According to New England lore, the Patriots were interested in drafting a reserve quarterback in the late rounds, and at one point before the draft, Belichick asked Rehbein to choose: Louisiana Tech’s Tim Rattay or Brady, as if he really had to think about it.
“He loved the kid,” said O’Brien, now the Detroit Lions’ vice president of player personnel.
Rehbein called his wife each year during the draft. In April 2000, the phone rang after the sixth round, and Pam answered. “We got him,” Rehbein said.
– – –
Rehbein and Pam had traveled the NFL circuit, Green Bay to Minnesota to New York, and one year Rehbein found himself struggling to breathe.
A chest X-ray revealed an enlarged heart, and that, along with a few other experiences, changed his perspective. Coaches’ children, he and Pam noticed, often grew up without their dads. NFL coaches pour their lives into football, and Dick and Pam saw that occasionally lead to drug problems or disciplinary issues, so no, they decided that would not be them. Rehbein ate smartly, went for long runs, left stress at the team facility.
“I don’t want to be a guy that’s 45 years old and clutching his heart at his desk someday,” he told the Green Bay Press-Gazette in 1990.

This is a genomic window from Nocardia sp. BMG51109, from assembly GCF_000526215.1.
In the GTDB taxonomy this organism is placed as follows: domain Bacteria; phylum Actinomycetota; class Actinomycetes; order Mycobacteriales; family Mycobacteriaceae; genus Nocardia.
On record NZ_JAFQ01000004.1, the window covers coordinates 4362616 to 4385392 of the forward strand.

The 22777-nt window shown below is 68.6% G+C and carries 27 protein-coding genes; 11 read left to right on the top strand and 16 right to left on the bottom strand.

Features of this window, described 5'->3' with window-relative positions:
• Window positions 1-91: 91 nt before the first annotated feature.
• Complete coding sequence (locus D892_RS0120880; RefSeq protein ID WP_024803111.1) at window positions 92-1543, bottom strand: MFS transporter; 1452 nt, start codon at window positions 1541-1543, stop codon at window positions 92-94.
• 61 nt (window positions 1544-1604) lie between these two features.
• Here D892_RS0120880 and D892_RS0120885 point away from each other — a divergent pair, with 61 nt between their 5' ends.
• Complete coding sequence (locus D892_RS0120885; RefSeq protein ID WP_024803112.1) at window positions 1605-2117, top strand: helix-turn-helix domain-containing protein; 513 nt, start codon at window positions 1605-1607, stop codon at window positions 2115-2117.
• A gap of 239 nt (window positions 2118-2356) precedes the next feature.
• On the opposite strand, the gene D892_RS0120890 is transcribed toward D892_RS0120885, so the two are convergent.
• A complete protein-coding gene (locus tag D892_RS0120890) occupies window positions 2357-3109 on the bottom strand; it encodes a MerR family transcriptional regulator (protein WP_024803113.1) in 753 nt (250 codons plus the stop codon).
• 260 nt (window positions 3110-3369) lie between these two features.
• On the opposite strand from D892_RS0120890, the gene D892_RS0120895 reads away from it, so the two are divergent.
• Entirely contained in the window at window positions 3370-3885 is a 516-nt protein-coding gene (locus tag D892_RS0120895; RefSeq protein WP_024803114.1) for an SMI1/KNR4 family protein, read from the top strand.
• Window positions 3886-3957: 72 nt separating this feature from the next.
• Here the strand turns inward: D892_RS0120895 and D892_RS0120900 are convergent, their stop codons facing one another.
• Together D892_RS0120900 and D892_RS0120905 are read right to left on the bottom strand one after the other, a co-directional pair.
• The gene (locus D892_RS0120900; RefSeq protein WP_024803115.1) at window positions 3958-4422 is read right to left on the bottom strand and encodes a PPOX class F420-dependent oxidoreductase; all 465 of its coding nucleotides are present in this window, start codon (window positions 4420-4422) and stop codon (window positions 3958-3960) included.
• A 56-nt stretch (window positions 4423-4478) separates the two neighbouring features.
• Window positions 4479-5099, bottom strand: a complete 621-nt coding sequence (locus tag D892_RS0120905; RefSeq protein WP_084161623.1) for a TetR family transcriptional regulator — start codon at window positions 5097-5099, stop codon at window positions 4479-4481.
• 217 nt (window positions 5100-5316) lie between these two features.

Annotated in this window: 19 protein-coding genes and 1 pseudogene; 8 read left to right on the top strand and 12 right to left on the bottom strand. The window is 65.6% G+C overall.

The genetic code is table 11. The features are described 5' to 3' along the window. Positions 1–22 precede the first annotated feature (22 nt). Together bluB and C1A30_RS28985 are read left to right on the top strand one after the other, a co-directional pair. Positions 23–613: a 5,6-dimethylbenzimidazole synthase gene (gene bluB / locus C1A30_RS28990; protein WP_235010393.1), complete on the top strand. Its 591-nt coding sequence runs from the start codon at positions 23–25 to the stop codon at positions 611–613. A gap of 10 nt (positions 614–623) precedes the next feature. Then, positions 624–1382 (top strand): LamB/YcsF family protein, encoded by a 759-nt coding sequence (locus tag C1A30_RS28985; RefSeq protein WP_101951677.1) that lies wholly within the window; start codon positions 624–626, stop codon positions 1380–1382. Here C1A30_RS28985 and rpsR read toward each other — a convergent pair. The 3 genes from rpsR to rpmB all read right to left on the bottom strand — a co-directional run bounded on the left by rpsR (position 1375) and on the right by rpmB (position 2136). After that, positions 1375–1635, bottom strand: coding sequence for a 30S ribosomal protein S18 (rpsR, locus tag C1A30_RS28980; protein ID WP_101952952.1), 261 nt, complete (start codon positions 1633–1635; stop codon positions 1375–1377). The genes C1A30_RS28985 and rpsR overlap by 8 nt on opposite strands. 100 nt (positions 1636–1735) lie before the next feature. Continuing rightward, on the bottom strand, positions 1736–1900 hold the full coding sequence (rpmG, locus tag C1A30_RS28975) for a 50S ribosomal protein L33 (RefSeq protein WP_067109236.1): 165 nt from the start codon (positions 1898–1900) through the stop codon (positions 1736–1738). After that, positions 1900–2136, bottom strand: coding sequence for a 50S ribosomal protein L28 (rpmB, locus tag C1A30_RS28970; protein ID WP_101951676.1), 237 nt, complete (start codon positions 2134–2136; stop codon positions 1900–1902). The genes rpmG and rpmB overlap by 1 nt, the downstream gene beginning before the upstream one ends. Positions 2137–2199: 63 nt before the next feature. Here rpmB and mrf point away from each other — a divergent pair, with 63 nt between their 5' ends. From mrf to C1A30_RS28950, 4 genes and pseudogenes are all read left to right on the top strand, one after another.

When Belichick called in 2000, asking him to leave the New York Giants to join his Patriots staff, the reason he said yes wasn’t because of ambition but rather because Foxborough, Massachusetts, offered a small-town environment in which to raise his daughters.
Betsy occasionally would walk into the kitchen late at night to find her dad drawing plays using a coaching stencil – “C.O.O.L.” stamped on the side, standing for “Coaches of offensive linemen,” further proof that football coaches are, deep down, in-denial nerds – and Dick would look up and ask about art projects or school.
“I loved the dad that I saw,” Betsy said, though back then she was too young to realize her view was incomplete.
During the summer of 2001, when Betsy was 16, he pulled some strings and got her an internship in New England’s public relations department.
On good days, Rehbein and Betsy would have lunch together, and she would catch a glimpse of her father when he would pull Drew Bledsoe or Brady to the table and tell him, still gently, how he had screwed up that day. But sometimes Dick was too busy, and he would visit Betsy’s desk with a banana and an iced tea, saying he needed a rain check. Other times, her pager would go off and display reading her dad’s secret language: “143,” the callback screen read, and this was Dick’s code based on the number of letters in “I love you.” He paged Betsy almost as often as he called Pam, always “143” and nothing more, and she came to appreciate the efficiency in it.